All too sadly, the transition from a vibrant civil society to some version of authoritarianism tends to be gradual. (Think, for instance, about the possibility of Trump 2025 and how slowly it might creep up on us.)

I remember one weeknight in 2008 sitting at a table in a café in the Russian city of St. Petersburg. I was working on my (sadly all too topical) doctoral dissertation involving Vladimir Putin’s suppression of political activism. All of a sudden, I heard a rumbling sound on the main thoroughfare outside. When I looked out the window, a line of tanks had appeared on the main street. This was no national holiday with a military parade, but the government had evidently decided to run a training exercise through the city to place part of its shiny arsenal on display. Many of those around me didn’t even give the tanks a passing glance, nor admittedly was I that surprised.

Still, that random and ominous display of military might would not have been possible at the start of Putin’s reign. Russian streets were then still a chaotic, colorful mix of market stalls, migrants speaking a cacophony of different languages, and vendors selling newspapers and magazines on almost any topic imaginable. By 2008, however, those streets had been cleared and many vendors were afraid to set up shop lest their activities be deemed offensive.

I told a Russian friend of mine whose academic research focused specifically on casualties within the armed forces during the Chechen wars about those tanks. She had already begun to face harassment and anonymous threats of violence from those who found her work “insulting to the armed forces of Russia.”

“Here in Russia,” she warned me, “we are like slowly boiling frogs.”

Just as “Nazi” has come to represent anything that offends the personal wishes of Russian elites or gets in the way of their political and imperial desires, so has “terrorism” come to stand in for so much here in America. Despite the vast differences between us and our political foe, leaders on both sides focus on funding armed conflicts even as deficits wrought by prolonged war have deprived and angered ordinary citizens.

Russia is a warning of what we might someday face as a nation if we become inured to violence at home and abroad. It’s not just Israel’s response that’s at issue now, though there’s ample evidence to suggest that a brutal counterinsurgency war in Gaza will only weaken an already divided, antidemocratic government. The US decision to continue to fund and fight our war on terror, not to speak of wars and cold wars of various kinds globally, will determine the environment in which we and our children live going forward. All too sadly, war, when we are the ones fighting it, has been largely missing in action in our own media sphere and that, believe me, is anything but healthy.

Dear reader,

I hope you enjoyed the article you just read. It’s just one of the many deeply reported and boundary-pushing stories we publish every day at The Nation. In a time of continued erosion of our fundamental rights and urgent global struggles for peace, independent journalism is now more vital than ever.

As a Nation reader, you are likely an engaged progressive who is passionate about bold ideas. I know I can count on you to help sustain our mission-driven journalism.

This month, we’re kicking off an ambitious Summer Fundraising Campaign with the goal of raising $15,000. With your support, we can continue to produce the hard-hitting journalism you rely on to cut through the noise of conservative, corporate media. Please, donate today.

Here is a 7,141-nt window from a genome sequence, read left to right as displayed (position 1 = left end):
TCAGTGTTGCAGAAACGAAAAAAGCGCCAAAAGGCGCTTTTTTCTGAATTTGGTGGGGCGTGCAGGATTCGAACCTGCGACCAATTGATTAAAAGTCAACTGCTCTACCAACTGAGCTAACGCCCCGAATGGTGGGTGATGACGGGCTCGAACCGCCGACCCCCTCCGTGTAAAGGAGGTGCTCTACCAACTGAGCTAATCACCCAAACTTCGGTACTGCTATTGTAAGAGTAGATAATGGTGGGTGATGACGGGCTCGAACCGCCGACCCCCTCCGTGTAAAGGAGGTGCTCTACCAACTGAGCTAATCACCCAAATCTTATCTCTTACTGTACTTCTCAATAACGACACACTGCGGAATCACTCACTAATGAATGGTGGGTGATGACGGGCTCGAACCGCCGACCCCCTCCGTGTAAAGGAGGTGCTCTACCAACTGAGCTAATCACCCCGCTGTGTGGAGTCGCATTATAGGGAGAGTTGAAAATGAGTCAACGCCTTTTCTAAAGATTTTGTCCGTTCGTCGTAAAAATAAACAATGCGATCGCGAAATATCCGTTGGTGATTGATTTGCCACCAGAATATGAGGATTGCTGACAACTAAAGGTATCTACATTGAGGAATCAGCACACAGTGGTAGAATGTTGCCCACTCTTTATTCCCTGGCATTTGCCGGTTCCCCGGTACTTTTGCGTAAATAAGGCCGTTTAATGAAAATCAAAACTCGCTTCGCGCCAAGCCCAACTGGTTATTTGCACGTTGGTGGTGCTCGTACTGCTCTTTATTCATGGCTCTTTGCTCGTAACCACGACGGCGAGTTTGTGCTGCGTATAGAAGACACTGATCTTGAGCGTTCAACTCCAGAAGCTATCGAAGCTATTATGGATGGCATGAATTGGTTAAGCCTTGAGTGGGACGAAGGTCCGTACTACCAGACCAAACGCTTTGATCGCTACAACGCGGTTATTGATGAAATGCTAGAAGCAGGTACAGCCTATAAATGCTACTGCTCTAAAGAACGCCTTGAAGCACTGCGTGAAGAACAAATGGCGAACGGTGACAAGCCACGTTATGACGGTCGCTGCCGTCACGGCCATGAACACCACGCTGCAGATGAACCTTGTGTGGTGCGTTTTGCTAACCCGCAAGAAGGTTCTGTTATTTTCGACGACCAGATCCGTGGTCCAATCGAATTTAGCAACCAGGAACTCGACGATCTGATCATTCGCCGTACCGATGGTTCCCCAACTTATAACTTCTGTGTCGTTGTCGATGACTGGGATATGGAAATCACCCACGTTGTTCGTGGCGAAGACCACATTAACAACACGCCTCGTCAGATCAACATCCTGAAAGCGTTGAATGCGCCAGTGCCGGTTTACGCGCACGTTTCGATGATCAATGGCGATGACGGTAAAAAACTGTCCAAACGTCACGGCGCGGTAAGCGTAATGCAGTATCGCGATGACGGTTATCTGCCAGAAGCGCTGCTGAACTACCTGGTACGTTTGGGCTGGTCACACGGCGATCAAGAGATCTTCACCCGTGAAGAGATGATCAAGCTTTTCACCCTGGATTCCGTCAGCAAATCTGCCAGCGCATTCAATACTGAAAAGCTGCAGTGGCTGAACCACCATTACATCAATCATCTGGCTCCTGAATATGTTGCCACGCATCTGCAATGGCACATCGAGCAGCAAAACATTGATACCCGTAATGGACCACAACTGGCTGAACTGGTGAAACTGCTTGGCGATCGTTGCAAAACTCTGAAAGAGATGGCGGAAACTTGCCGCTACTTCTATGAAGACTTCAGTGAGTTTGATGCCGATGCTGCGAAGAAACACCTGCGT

A better world is out there—and we need your support to reach it.


Katrina vanden Heuvel
Editorial Director and Publisher, The Nation

Andrea Mazzarino

Andrea Mazzarino cofounded Brown University’s Costs of War Project. She is an activist and social worker interested in the health impacts of war, and coeditor, with Catherine Lutz, of War and Health: The Medical Consequences of the Wars in Iraq and Afghanistan.

More from The Nation

Claudia Sheinbaum, Mexico's president-elect, announces her cabinet picks at the Interactive Museum of Economics in Mexico City on June 20, 2024.

Claudia Sheinbaum’s Election in Mexico Shows How the Left Can Win Claudia Sheinbaum’s Election in Mexico Shows How the Left Can Win

Sheinbaum’s landslide victory is thanks to her commitment to continue policies that put the interests of the working class first.

José Luis Granados Ceja

Honoring Journalists Killed in Gaza

Honoring Journalists Killed in Gaza Honoring Journalists Killed in Gaza

Community members embroider the names of some of the journalists killed in Gaza since October 7, public action organized by Rosa Borrás, Puebla, Mexico.

OppArt / Rosa Borrás

Posters of candidates are hung on streets in Tehran ahead of Iran's presidential elections scheduled to be held on June 28.

Is an Iran Upset in the Making? Is an Iran Upset in the Making?

A reformist challenges five conservatives in the June 28 presidential vote.

Bob Dreyfuss

A Message From 1930: Zion Cannot Be Built on Bayonets

A Message From 1930: Zion Cannot Be Built on Bayonets A Message From 1930: Zion Cannot Be Built on Bayonets

A hope for a more just future echoes across the decades from the pages of The Nation magazine.

Editorial / Richard Kreitner

President of the Russian Federation Boris Yeltsin and Soviet President Mikhail Gorbachev during the opening of the Congress of People's Deputies of the USSR in Moscow on December 17, 1990.

13 Days That Changed the World 13 Days That Changed the World

On the 35th anniversary of the First Congress of People’s Deputies in Moscow.

Nadezhda Azhgikhina

French President Emmanuel Macron delivers remarks during a press conference following his announcement that he was dissolving Parliament, at the Pavillon Cambon Capucines in Paris on June 12, 2024.

In France’s Snap Elections, Can a “Popular Front” Hold Off the Far Right? In France’s Snap Elections, Can a “Popular Front” Hold Off the Far Right?

At least they’re giving themselves a fighting chance.

Harrison Stetler